Risk factors for injury need to be identified and addressed and, when present, a more
cautious return to running with a lower starting point and graded progression is
recommended. For example, obesity is thought to be a risk factor for running injury and
recent research reports lower injury risk when starting with a total of 3 Kilometers per week
when compared to 6 Kilometers (Bertelsen et al. 2018).
For run-training progression, building training volume (e.g. running distance/time) prior to
increasing training intensity is recommended. Expert consensus of the present authors
advises that a total weekly running distance/time should not be increased by more than
around 10% per week. However, it should be noted that when starting with very low training
volume (such as running just a few minutes) a 10% increase may be prohibitively slow.
Consider the relative increase (i.e. in percentage) and the absolute increase (i.e. in
distance/time). A higher relative increase may be manageable when the absolute increase
is small. For example progressing from 1 minute to 2 minutes is a high relative increase of
100% but the absolute increase is small, only an additional minute.
Including walk breaks can be helpful to reduce fatigue initially and can be gradually reduced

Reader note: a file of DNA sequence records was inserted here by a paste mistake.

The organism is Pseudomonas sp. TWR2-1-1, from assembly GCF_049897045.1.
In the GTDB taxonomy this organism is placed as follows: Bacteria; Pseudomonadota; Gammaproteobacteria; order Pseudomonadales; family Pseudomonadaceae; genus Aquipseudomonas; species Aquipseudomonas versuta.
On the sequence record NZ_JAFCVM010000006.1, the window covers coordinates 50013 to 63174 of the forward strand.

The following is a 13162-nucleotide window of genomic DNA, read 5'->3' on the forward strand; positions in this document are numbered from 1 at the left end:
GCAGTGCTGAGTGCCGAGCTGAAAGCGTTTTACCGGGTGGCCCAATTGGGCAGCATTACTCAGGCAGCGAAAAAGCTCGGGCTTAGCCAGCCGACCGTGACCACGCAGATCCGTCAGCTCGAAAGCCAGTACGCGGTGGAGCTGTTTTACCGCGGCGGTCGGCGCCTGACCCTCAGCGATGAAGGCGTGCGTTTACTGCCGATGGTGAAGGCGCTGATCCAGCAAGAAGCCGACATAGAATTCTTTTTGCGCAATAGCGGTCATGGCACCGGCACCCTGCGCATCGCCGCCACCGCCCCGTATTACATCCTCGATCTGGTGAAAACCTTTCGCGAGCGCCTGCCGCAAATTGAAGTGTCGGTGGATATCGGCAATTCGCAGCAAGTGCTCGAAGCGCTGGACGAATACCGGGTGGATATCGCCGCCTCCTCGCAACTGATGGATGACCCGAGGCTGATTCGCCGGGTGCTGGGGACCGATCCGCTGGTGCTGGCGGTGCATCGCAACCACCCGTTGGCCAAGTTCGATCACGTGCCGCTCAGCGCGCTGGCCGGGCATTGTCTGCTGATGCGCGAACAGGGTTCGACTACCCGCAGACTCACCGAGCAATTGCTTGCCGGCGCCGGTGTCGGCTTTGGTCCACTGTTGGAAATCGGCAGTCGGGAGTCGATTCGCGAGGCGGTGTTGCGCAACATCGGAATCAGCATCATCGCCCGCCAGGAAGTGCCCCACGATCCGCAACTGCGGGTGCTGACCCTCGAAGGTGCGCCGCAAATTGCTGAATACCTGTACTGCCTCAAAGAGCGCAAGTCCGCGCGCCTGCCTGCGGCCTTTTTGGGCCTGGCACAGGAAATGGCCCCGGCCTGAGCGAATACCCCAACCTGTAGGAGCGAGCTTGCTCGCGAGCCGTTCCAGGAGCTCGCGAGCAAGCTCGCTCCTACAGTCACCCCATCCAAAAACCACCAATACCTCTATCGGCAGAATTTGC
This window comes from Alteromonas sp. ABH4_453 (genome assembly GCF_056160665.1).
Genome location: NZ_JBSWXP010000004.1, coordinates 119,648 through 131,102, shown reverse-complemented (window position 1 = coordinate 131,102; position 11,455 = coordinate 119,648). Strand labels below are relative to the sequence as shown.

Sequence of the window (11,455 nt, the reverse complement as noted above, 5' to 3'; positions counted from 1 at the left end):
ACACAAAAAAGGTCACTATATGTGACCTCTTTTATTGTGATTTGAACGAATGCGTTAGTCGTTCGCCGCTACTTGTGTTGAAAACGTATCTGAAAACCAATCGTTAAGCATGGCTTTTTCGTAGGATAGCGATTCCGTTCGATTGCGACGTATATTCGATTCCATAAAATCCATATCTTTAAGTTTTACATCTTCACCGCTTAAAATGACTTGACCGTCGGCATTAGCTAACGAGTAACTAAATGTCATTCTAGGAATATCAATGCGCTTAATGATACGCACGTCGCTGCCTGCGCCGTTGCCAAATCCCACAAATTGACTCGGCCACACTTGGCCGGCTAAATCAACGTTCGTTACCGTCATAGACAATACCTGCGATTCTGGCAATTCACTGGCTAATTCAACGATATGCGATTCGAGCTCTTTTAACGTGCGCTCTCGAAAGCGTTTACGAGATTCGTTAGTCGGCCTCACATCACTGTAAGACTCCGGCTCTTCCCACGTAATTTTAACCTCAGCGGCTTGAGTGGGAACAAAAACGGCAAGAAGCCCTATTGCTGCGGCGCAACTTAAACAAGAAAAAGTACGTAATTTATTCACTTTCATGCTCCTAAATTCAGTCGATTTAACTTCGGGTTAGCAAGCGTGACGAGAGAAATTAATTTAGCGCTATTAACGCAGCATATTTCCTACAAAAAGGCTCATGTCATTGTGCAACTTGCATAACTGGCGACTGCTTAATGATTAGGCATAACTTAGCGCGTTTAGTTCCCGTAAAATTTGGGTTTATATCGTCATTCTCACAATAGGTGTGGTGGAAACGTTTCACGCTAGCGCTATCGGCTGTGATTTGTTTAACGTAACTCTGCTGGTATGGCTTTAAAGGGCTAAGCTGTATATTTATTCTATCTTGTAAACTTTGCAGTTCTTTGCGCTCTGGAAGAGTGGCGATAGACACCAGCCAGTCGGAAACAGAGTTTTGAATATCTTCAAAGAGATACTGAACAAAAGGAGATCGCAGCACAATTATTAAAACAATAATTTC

and removed. A ‘couch to 5km’ programme can be helpful as this usually includes walk
breaks and builds gradually towards 5km of running within around 9 weeks. Programmes
vary but the NHS ‘couch to 5km’ starts with 3 runs in week 1 beginning with a brisk 5 minute
walk then alternating 1 minute of running with 90 seconds of walking for a total of 20 minutes.
Postnatal women should be advised about the key individual signs that they need to monitor
during their return to running. This includes a realistic discussion on what is acceptable and
should be expected, as well as any indicators that training needs to be reduced, modified or
stopped. Heaviness, dragging, incontinence or moderate to severe pain may suggest
excessive training distance or intensity. Mild musculoskeletal pain (0-3/10 on a pain scale)
which settles quickly after a run with no pain lasting into the next day is often acceptable
and has been used as a guide in management of tendinopathy and other conditions
(Silbernagel et al. 2007). However decisions should be made based on the individual and
the nature and cause of their symptoms.
Running with a buggy
The general advice given to women regarding buggy-running focuses on the baby’s
health. It is advised that if considering running with a buggy that the buggy in one that is
designed for this function i.e. that it has a five-point harness for the baby, fixed front
wheels, hand-operated brakes, rear wheel suspension, pneumatic tyres, 3 wheels and a